A taxonomy of scandal

A scandal can be distinguished from a controversy. Immigration policy became controversial in the 90s, the foreshore and seabed in the 2000s. Even though there were bungles, and offensive views and policies were aired, the underlying issue was always sharp disagreement over core values and policies.

In a scandal, the underlying issue is wrong-doing.

Except when it’s a 'Kinsley gaffe', named after the first political botanist to identify this species in the wild. In these cases, the scandal occurs when a politician says something that is true but they shouldn’t have said, rather than does something wrong. For example, in the mid-2000s the then-Duty Minister Jim Anderton described the US involvement in Iraq as a 'quagmire.' Not only was the truth of this statement known to every politician in the world, it can be seen with the benefit of hindsight to have been objectively completely true. The over-reaction of the US Embassy turned the statement into a minor scandal but it's not clear the scandal caused political damage.

Other scandals that cause little damage or even benefit the party at the centre are the 'You're Nicked, Son' variety where the wrong-doing is so obvious that it's easy for a party to do the right thing. In the 1990s then-MP Michael Laws was caught lying about forging a signature (that of 'Antoinette Beck). His behaviour was so clearly indefensible that his forced expulsion from parliament was immediate, and Winston Peters actually rose in the polls for what was seen as his expeditious handling of the scandal. The recent Maurice Williamson scandal falls into this category.

Then there’s the ‘Bad Smell’ scandals where the underlying issue is one of symbolism rather than substance. It’s hard to identify the wrong-doing but the symbolism ties into a wider narrative that is credible -  ‘this lot are up to no good.’ The scandal then ensnares the party because it can't make something go away - say by sacrificing someone or changing a policy. So the issue rumbles on because it symbolises something about a politician or party.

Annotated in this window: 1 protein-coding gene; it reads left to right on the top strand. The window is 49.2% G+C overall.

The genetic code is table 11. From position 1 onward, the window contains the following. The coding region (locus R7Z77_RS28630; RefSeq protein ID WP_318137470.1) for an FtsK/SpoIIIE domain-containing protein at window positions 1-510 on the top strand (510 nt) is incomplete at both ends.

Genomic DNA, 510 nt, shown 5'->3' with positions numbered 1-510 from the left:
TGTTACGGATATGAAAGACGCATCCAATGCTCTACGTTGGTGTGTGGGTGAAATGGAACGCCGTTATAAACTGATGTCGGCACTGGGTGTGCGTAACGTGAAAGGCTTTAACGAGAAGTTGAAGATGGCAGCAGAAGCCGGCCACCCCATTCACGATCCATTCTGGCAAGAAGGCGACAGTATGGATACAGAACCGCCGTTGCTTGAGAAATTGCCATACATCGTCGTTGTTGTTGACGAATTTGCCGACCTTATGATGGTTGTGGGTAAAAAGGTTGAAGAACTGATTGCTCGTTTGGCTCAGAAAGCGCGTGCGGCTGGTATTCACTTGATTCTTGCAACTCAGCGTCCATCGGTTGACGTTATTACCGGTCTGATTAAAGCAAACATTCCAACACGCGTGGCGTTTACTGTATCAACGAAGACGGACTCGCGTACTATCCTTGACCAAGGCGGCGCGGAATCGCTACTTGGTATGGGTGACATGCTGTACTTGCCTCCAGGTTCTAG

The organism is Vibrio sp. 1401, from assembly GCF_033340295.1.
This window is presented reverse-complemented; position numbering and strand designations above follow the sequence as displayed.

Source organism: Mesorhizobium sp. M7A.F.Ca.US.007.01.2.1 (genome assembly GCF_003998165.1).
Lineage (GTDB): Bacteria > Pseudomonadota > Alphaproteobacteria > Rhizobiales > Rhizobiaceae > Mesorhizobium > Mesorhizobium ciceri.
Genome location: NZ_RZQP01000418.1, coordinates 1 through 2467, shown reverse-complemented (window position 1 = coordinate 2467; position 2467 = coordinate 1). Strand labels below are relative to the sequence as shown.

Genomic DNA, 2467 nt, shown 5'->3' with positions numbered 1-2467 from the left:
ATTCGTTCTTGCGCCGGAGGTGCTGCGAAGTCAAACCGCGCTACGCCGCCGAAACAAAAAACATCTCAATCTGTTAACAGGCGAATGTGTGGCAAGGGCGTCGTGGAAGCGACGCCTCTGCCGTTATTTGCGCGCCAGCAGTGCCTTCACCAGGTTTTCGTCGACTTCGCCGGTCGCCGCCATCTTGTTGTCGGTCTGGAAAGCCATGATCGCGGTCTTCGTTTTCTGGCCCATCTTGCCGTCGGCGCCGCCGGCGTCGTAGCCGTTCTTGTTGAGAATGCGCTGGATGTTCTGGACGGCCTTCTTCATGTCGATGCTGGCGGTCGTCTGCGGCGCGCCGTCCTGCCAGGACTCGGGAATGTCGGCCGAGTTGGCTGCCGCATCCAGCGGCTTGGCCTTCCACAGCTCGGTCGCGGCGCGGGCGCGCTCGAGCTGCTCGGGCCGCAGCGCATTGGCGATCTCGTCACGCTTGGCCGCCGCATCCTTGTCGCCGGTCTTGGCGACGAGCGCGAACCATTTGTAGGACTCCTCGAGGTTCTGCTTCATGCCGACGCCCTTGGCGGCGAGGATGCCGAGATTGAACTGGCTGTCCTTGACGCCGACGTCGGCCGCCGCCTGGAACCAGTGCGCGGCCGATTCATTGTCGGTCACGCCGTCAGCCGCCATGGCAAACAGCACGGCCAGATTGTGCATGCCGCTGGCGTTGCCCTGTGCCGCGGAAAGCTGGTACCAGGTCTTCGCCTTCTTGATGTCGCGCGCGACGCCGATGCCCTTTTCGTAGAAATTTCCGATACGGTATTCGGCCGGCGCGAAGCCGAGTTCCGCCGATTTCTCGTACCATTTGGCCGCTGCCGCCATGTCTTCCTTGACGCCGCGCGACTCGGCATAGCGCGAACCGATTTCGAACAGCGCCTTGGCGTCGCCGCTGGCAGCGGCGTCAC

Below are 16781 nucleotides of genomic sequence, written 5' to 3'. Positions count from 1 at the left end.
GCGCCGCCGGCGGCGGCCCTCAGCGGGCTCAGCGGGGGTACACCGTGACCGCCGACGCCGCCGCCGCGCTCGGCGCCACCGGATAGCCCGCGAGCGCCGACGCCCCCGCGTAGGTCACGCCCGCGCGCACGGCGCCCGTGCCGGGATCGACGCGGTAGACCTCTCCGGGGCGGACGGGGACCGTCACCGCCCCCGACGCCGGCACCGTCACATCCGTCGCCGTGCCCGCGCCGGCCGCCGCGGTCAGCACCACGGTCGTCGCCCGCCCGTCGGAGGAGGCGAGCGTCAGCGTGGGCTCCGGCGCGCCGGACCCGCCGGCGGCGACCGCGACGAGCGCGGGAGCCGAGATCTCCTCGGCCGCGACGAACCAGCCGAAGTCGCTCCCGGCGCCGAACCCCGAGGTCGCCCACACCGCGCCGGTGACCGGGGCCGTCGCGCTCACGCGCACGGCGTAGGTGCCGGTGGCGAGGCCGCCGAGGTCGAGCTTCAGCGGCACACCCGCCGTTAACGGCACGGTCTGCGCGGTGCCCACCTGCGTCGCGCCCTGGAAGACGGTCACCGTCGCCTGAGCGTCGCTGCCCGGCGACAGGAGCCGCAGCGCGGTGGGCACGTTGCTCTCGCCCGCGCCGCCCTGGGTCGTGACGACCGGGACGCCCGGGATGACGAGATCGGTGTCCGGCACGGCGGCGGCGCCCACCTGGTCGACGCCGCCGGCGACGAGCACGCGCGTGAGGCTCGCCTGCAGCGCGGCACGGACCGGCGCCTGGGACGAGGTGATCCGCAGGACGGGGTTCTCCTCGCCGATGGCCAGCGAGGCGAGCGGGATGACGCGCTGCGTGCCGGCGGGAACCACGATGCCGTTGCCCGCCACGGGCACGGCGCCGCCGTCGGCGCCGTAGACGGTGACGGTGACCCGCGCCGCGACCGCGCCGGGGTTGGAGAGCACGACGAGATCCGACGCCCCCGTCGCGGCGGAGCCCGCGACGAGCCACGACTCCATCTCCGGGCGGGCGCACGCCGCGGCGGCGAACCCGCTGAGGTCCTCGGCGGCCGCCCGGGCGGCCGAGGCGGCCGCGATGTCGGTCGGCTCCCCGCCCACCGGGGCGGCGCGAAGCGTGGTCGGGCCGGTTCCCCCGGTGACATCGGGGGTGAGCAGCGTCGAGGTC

The Cabinet Club issue in the news is one of these: At the centre, is a claim that National party supporters paid very large sums to attend dinners where Ministers were present, and talked to Ministers about policy. So far, that is not only within the rules, one of the main ways parties fundraise is by holding dinners or art auctions or debates where donors pay too much and mingle with MPs.  

The Cabinet Club would vault into 'You're Nicked' status if evidence were produced that someone paid money in expectation of a personal policy outcome, and that policy was promoted by the MP or minister. But attending a pricy dinner only amounts to 'cash for access' if there were few other ways to gain access to ministers. It doesn't help that Ministers looked guilty when asked about the events, and misdirected about their involvement. But again that's really a symbol of underlying expectations that this government is evasive and misleading about everything it does. 

The damaging type of scandal that governments fear most is the ‘Slow Burner’ that begins at arms length. Helen Clark had one of those with the Owen Glenn-Winston Peters debacle in 2008, where - in the beginning - there was little she could do to get issues under control. 

Mr Peters claimed not to have accepted money from Mr Glenn and gave her that assurance - she could hardly then have sacked him immediately and brought down her own government, while more and more excruciating facts seeped out. The story became so toxic that Mr Glenn's donation to Labour itself became a scandal, and - combined with controversies over the state's reach (child safety, notorious lightbulbs), the Electoral Act - helped to destroy the Labour government's ability to win the debate about the economy.